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I do enjoy using mine. It is no speed demon, but it also gets well over 12 hours of batterylife, can handle a sim card for mobile internet connectivity, and is very stable.
TLDR: It is a solid workhorse that will get you through a work/schoolday no matter what you do with plenty of battery to spare in a small footprint that runs the Windows programs you know and love.
Now for some negatives. Charging time can take quite a while with the included adapter. It doesn’t actually have a standby feature – but boot times are reasonably quick with the EMMC solid state storage. (Maybe others have this feature and mine is a fluke). My first recommendation, especially if you’re going to be around a huge crowd of people, is disable the silly vibration and beeping you get when powering on. Or at least turn them to low.
Yes, they will probably release a new version. Yes, it will probably be much more expensive as those processors, while higher powered, are also significantly more expensive to purchase and yes, you can probably upgrade the current one (at a lesser fee). And you will get worse batterylife as they will consume more power.
I really enjoy the keyboard. The space bars placement can take a little time to get used to under the braille display, but it isn’t terrible. All the keys are nicely placed and everything is in reach using a finger. It’s an amazing feeling to have a braille display and computer hanging by a strap from your neck, typing on it in the grocery store. Yes, sure, you can use a separate braille display and phone or laptop, but this is seamless. They’re both together. And that brings me to my last thing.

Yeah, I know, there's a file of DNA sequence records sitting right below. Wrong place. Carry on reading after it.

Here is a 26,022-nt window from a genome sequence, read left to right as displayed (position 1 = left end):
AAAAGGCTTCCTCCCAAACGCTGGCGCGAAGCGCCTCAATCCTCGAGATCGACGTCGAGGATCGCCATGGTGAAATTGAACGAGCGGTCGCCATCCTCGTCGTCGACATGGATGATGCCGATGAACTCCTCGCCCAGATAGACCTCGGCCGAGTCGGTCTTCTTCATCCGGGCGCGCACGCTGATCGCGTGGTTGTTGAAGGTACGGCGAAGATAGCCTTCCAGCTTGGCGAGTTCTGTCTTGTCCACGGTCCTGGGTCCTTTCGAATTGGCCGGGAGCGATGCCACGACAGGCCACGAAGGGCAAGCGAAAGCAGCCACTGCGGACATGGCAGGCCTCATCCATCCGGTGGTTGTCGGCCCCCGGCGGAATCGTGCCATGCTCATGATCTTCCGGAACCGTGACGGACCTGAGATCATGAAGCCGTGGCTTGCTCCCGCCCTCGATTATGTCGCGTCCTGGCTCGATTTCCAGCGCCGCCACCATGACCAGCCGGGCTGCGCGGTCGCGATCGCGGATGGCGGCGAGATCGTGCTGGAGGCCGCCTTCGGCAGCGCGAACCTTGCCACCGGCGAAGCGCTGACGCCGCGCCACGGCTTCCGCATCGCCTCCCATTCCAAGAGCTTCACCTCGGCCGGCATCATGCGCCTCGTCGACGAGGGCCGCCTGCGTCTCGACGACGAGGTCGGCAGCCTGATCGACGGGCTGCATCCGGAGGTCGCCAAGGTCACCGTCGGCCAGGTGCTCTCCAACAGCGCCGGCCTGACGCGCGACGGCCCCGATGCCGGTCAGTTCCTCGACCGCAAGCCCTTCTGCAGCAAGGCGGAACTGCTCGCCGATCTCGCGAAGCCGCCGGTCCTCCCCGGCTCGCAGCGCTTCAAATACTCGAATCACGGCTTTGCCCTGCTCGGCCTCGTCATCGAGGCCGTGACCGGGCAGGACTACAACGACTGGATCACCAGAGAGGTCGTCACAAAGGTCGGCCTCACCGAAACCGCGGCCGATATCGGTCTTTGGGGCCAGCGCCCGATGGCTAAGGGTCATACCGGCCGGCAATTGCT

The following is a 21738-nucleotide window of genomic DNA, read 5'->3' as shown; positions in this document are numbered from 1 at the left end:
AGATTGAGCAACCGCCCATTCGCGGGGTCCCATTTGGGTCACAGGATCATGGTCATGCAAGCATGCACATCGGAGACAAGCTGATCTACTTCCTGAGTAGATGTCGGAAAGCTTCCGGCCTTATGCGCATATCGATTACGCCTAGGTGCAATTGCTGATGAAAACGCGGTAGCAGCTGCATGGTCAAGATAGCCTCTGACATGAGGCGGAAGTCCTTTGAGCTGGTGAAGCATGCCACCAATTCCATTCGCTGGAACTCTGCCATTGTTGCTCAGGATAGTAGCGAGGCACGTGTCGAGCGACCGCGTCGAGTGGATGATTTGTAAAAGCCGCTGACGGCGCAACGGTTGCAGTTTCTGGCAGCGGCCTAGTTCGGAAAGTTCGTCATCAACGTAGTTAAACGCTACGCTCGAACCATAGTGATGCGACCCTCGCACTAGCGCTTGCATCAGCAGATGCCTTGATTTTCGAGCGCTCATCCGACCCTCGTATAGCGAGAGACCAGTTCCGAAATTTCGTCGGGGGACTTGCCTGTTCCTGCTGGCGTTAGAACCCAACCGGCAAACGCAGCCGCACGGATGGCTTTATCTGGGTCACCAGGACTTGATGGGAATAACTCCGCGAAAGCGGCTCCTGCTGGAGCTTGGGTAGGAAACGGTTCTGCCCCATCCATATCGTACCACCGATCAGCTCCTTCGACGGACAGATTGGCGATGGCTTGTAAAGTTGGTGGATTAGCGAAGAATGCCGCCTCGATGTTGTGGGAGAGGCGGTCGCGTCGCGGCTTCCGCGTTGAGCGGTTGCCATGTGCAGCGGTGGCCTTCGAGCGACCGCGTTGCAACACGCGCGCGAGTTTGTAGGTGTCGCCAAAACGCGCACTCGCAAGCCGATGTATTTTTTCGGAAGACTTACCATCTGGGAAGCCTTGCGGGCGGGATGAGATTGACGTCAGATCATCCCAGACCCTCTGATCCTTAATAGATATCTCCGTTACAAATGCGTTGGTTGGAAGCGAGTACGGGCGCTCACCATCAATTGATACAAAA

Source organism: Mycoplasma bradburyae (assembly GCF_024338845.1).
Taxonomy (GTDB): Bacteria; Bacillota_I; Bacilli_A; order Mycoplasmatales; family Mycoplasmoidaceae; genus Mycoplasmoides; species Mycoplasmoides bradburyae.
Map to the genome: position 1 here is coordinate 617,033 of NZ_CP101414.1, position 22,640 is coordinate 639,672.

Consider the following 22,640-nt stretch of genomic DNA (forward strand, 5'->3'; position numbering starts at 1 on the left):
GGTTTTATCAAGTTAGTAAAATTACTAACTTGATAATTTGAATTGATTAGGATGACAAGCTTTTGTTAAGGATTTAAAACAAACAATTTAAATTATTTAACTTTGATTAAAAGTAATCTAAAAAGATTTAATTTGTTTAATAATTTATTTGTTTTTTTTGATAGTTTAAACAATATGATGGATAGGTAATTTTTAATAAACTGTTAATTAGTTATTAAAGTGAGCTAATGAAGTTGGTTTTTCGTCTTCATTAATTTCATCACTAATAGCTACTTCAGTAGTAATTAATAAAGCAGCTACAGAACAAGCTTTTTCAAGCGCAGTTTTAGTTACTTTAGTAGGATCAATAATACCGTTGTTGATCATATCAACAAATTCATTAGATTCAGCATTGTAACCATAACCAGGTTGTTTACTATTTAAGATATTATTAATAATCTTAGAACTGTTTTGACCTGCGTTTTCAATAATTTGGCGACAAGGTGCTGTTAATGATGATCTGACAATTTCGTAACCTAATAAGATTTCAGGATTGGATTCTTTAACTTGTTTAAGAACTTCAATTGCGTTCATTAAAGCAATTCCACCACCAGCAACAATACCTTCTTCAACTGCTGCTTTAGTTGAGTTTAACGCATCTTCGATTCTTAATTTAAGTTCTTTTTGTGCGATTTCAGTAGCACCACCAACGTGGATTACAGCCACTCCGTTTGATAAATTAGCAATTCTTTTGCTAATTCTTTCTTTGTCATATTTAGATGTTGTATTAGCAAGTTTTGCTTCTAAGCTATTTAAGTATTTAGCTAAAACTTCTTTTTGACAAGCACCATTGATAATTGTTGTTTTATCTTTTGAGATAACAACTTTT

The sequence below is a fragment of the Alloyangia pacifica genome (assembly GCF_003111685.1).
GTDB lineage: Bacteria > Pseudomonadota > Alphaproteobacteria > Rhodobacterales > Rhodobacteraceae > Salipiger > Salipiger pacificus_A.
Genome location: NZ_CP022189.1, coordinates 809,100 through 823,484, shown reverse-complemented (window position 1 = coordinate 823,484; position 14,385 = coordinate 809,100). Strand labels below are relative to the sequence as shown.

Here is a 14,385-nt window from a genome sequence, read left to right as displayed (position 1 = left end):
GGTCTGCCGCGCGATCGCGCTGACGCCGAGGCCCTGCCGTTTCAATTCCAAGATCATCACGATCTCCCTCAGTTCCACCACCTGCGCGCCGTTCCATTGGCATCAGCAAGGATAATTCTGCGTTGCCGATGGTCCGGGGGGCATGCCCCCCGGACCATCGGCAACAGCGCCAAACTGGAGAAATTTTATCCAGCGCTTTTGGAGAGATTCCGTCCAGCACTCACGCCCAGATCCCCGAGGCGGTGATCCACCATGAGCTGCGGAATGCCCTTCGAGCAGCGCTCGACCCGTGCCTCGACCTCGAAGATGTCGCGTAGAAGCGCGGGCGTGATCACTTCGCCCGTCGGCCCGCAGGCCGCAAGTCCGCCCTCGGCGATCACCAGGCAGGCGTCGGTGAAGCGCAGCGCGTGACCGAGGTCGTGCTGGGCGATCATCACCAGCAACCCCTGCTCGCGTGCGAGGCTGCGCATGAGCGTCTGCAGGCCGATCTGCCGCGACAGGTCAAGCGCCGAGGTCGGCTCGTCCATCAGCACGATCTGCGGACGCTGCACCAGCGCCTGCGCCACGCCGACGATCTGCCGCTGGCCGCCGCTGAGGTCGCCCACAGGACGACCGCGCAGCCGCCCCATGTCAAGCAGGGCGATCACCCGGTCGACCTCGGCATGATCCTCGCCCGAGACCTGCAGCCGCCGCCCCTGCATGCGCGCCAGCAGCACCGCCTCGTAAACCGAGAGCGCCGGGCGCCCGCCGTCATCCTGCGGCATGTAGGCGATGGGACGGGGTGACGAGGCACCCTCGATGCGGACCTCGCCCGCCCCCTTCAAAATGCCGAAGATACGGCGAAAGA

Separating the two of them is a breeze. Actually getting the machine you might think something is broken, but there’s a little magnetically attached lid that, when popped off, hangs by a rubber band of sorts. Underneath this is a tiny micro USB connector that connects the braille display to the elbraille itself and charges the display, if it needs it. You can switch from Bluetooth to USB mode while retaining the connection to the elbraille, too, so there’s no need to separate the two of them unless you know you won’t be needing Windows.
I know that was a little more detail than you asked for, but with something this expensive I always like to be thorough and realistic. Any other questions let me know!
From: firstname.lastname@example.org <email@example.com> On Behalf Of Justin Mcdevitt
Sent: May 2, 2019 6:28 PM
I recently received a small inheritance and am considering investing in a braille Notetaker, specifically the ElBraille. In this regard, I understand that Freedom Scientific is introducing a new model in the near future.
If anyone here owns this device, I would appreciate some honest feedback/perspective regarding its ease of use, versatility etc.
I have a Brailliant BI 32 which I have used off/on in conjunction with a laptop. However, I find this set-up cumbersome and I’ve never felt all that comfortable using the Brailliant, as there are times while I am using it, that it will jump to a new page in a Word document where I am taking notes. I am considering selling it.
The ElBraille is more or less like a laptop, using a Perkins keyboard which I appreciate.
I would appreciate any and all responses.